Figure 3

To avoid such problems, use the resampling function of your favorite image-editing program. Resampling functions — which are usually available through the Image Size command — create new data (or dots) by averaging the gray values of adjacent dots. So in order to take full advantage of the resampling function you must either scan or convert the black-and-white line art into a grayscale image.

Once you’ve converted the image into grayscale mode, use an image-editing program (such as Photoshop) to increase the size and/or the resolution of the image. The resampling function will anti-alias the edges of the picture — meaning that it will create intermediate shades of gray to maintain the illusion of smooth edges. We produced Figure 4 by resizing the image after converting it to grayscale.

Figure 4

If you are planning to print the image, you can discard the grayscale information after you have resized the image, and use high-resolution black-and-white data instead. You should use the Threshold or Levels command in Photoshop to control which dots are pushed to white and which dots are pushed to black.

On the other hand, if you are planning to display the image on screen, leave it in grayscale mode. Simply stated, black-and-white line art is unsuitable for display on a monitor. At the low resolution of 72 dpi typically used for on-screen graphics, black-and-white line art will always exhibit jagged, aliased edges. Leaving the image in grayscale mode takes advantage of anti-aliasing, where differing shades of gray maintain the illusion of smooth edges.

Putting It All Together
These techniques all have a fudge factor, meaning that if you look very closely at the final images you will still be able to discern little visual glitches. But you can usually achieve an acceptable level of quality using these little tricks, and meet your deadlines and preserve your sanity in the process.

Read more by Luisa Simone

  • anonymous says:

    I have struggled with trying to scan poor quality line-art for years. Bravo! At last there is a step-by-step approach. (This is the quality of article I have come to look for and appreciate at

  • anonymous says:

    This article discusses the two most common problens I have with art supplied by clients!
    They either give me poor hard copy or try (unsuccessfully) to scan it themselves! You have gven me the tool to explain in simple language what I have been screaming about for years! Excellent!!

  • anonymous says:

    I find it much more flexible to
    scan in grayscale (preferably in
    12-bit) or color and then use
    Photoshops curves, levels and hue/
    saturation controls to fix the scans.
    Clean it up and use unsharp masking
    and then play with the threshold
    to see how the line work will
    convert to bitmap for low-resolution
    printing. And then if you have a huge file
    (at 600 dpi and above) convert to
    vector art using Streamline.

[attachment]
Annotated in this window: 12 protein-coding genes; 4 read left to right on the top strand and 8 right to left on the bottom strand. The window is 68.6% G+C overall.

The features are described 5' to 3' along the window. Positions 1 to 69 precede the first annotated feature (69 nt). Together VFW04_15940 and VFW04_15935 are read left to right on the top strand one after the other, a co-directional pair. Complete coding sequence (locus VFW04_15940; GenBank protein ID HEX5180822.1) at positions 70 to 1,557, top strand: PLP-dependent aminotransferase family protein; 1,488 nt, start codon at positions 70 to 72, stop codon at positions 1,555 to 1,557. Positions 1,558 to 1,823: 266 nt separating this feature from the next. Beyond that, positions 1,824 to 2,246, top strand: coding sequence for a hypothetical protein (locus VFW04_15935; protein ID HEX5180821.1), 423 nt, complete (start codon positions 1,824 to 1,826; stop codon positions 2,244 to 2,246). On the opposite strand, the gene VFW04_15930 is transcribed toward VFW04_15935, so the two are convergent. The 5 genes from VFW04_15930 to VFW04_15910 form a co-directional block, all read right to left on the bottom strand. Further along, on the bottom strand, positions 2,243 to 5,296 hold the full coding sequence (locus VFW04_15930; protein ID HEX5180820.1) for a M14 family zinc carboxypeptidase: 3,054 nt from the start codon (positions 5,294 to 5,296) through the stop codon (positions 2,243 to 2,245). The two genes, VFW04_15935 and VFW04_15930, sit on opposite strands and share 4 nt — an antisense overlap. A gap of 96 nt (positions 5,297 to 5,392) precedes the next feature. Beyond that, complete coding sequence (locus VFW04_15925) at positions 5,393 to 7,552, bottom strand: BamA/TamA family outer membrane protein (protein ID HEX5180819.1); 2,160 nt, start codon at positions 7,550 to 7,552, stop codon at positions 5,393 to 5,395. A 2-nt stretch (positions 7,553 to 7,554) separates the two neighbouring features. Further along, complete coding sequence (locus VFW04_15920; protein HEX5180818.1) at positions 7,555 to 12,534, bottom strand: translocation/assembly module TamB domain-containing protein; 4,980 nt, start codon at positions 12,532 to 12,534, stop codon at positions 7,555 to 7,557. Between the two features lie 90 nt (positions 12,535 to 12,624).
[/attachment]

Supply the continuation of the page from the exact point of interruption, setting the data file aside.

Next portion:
Once converted to vector art,
    you can then take in any direction (large/small)
    web etc.

  • anonymous says:

    I appreciate this article for its concise explanations and straight forward approach. In my experience, it contains valid, usable information. I tend to do the same thing when scanning line art, though I usually scan it as Grayscale, then make all my threshold corrections in Photoshop, but all the same theories apply. It’s nice to have a printable article with all the workarounds in one place!

  • anonymous says:

    I’ve discovered the first half of these myself — but the black paper block is a godsend — thanks — I’ll be using it! Also, the scaling up tip is greatly appreciated. I’ve only managed to get part of the way there so far, so thanks so much for finishing it off for me.
    ??? I keep running into people sending me 4-colour bitmaps, tifs, etc. to be used for 2 colour print that requires trapping and screens etc. and have to be imported into publishing and/or illustrating programs — do you have any tips??? And also — you know! — the internet thing! — they send you 72 dpi rgb gifs and expect you to use it in 1, 2 and 4-colour printing. Help! So far, I just continue to do the educational thing!
    Thanks, again, for your help.

  • anonymous says:

    Great information presented in an easy to understand manner.

  • anonymous says:

    Client education is definitely the key to making life easier for creative professionals everywhere. I’m looking forward to trying out these great ideas with my Epson 1200S scanner. It scans colour and greyscale fabulously but I’m finding that my lineart fills in terribly on the default settings when I scan them. I hope these techniques will salvage my drawings. Thanks a bunch, Paul :o)

  • anonymous says:

    As a quick side note, although scanning techniques are important, don’t discount the power of tracing bad source using Illustrator or Freehand. If you’re comfortable with the ‘pen’ tool, it should be a cinch for most logos. You get an EPS file for a few minutes of sweat.

  • anonymous says:

    Another well thought out article from this author who is a definite authority on scanning. Great useful advise is given, which enriches the well seasoned scannewr and the novice.